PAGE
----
Evaluation of nanostructured sorbents in differential bed reactors for elemental mercury capture

Patcharin Worathanakul, Paisan Kongkachuichay, James D. Noel, Achariya Suriyawong, Daniel E. Giammar, Pratim Biswas

Research output: Contribution to journalArticlepeer-review

14 Scopus citations

Abstract

Elemental mercury (Hg0 ) capture by heterogeneous gas-solid reaction with nanostructured sorbents was studied in a differential bed reactor system at room temperature. Commercially available (four types of iron oxide, titanium dioxide, titania pillared clay) and in-house synthesized (magnetite and SUZ-4 zeolite) sorbents were studied. Elemental mercury capture efficiency greater than 70% was observed for TiO2, TiO2 pillared clay (PILC), SUZ-4 zeolite, and one of the commercial iron oxides on irradiation with UV light for an inlet mercury concentration of 75 ± 1.9 μg/m 3. The initial rate of Hg0 capture per unit mass of sorbent was highest for TiO2. The initial capture rates, r init = kS0 (1-x)CαHg,0, were determined with α values of 1.03, 1.21, 1.19, and 1.51 for TiO 2, TiO2 PILC, SUZ-4 zeolite, and one of the commercial iron oxides, respectively. In addition, the rate constants (k) were found to be 2.43×10-17, 4.66×10-19, 3.41×10 -20 and 8.6×10-20μg1-α m 3α-2 s-1 for TiO2, TiO2 PILC, SUZ-4 zeolite, and one of the commercial iron oxides, respectively. A three-step sequential extraction technique, targeting surface bound, acid-soluble, and encapsulated mercury species, was used to investigate the binding mechanisms and the mobility of mercury. The mercury associated with one of the commercial iron oxides was more labile than the mercury associated with the other sorbents. Titania (TiO2) shows the greatest potential to be used as a sorbent to capture elemental mercury on irradiation with UV light based on the results of this study.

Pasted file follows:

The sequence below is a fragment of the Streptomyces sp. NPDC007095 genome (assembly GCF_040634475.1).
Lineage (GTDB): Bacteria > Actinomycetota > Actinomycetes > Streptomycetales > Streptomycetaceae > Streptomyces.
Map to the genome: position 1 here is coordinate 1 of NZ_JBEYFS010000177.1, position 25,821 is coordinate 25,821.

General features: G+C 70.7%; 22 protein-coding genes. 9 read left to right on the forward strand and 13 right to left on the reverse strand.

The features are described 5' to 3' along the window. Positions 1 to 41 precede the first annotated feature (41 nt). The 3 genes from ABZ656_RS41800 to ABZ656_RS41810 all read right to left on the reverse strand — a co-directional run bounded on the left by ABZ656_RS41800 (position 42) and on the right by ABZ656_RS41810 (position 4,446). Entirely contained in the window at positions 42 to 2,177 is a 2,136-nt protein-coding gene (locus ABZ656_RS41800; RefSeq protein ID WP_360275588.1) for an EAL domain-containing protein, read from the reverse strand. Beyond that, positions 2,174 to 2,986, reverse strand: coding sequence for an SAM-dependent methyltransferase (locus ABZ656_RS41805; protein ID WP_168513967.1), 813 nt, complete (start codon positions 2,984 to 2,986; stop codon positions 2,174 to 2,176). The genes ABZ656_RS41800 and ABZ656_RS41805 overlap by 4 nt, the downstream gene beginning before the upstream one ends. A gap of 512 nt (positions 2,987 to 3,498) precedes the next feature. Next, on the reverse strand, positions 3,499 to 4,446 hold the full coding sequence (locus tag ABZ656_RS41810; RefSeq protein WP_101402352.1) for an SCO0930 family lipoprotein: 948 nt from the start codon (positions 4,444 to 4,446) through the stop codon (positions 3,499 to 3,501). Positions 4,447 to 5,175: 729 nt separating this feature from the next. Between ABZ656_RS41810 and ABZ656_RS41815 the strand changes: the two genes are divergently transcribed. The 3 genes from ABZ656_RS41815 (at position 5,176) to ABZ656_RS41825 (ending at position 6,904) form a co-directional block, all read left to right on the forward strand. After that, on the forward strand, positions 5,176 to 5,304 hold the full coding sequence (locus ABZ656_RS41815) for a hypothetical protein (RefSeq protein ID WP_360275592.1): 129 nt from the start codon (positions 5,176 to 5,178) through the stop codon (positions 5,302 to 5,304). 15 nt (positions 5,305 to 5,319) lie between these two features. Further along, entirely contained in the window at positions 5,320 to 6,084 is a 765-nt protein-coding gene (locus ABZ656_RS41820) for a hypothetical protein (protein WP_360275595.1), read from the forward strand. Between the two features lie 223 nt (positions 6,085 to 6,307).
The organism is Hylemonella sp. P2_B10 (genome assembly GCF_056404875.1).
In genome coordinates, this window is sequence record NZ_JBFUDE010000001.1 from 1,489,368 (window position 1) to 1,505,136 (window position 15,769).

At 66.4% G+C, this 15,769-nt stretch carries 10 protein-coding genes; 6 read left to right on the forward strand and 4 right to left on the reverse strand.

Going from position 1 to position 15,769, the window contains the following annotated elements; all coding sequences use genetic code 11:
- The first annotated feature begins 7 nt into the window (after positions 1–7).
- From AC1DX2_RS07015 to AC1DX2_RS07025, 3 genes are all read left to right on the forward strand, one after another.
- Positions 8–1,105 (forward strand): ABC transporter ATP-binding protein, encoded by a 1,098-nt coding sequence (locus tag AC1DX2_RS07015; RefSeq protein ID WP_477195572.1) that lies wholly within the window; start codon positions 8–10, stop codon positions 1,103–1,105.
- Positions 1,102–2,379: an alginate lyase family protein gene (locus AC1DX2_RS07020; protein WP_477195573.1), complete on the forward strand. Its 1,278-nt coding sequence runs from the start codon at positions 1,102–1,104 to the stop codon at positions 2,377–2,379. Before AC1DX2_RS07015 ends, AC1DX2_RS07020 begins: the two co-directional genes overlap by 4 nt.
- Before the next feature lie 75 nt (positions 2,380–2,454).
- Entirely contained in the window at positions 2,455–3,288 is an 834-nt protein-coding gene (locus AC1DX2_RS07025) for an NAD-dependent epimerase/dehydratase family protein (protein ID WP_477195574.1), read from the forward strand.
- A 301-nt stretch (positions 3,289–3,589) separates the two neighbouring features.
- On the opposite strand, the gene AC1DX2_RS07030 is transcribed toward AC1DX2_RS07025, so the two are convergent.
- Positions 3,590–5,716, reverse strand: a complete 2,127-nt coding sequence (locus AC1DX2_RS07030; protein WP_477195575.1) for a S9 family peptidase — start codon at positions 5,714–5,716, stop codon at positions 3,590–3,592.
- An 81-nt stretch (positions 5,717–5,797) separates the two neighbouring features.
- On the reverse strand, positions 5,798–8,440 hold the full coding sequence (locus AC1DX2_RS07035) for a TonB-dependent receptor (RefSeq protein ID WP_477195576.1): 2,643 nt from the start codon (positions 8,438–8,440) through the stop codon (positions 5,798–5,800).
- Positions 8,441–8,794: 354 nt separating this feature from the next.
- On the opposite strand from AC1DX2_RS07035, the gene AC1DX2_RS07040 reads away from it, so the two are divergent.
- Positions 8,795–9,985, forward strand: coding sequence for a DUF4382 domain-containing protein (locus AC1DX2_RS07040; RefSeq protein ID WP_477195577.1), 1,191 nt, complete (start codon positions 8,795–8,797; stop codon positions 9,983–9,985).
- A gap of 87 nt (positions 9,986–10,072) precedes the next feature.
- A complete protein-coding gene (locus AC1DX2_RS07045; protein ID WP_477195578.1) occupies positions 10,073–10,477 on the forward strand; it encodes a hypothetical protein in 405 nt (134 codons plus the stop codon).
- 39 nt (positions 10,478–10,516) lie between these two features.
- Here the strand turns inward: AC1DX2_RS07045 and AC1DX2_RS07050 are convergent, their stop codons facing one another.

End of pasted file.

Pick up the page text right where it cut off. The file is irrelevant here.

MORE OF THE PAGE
Original languageEnglish (US)
Pages (from-to)1061-1070
Number of pages10
JournalEnvironmental Engineering Science
Volume25
Issue number7
DOIs
StatePublished - Sep 1 2008
Externally publishedYes

Keywords

  • Differential bed reactor (DBR)
  • Elemental mercury capture
  • Heavy metal
  • Nanostructured sorbent
  • Sequential extraction

ASJC Scopus subject areas

  • Environmental Chemistry
  • Waste Management and Disposal
  • Pollution

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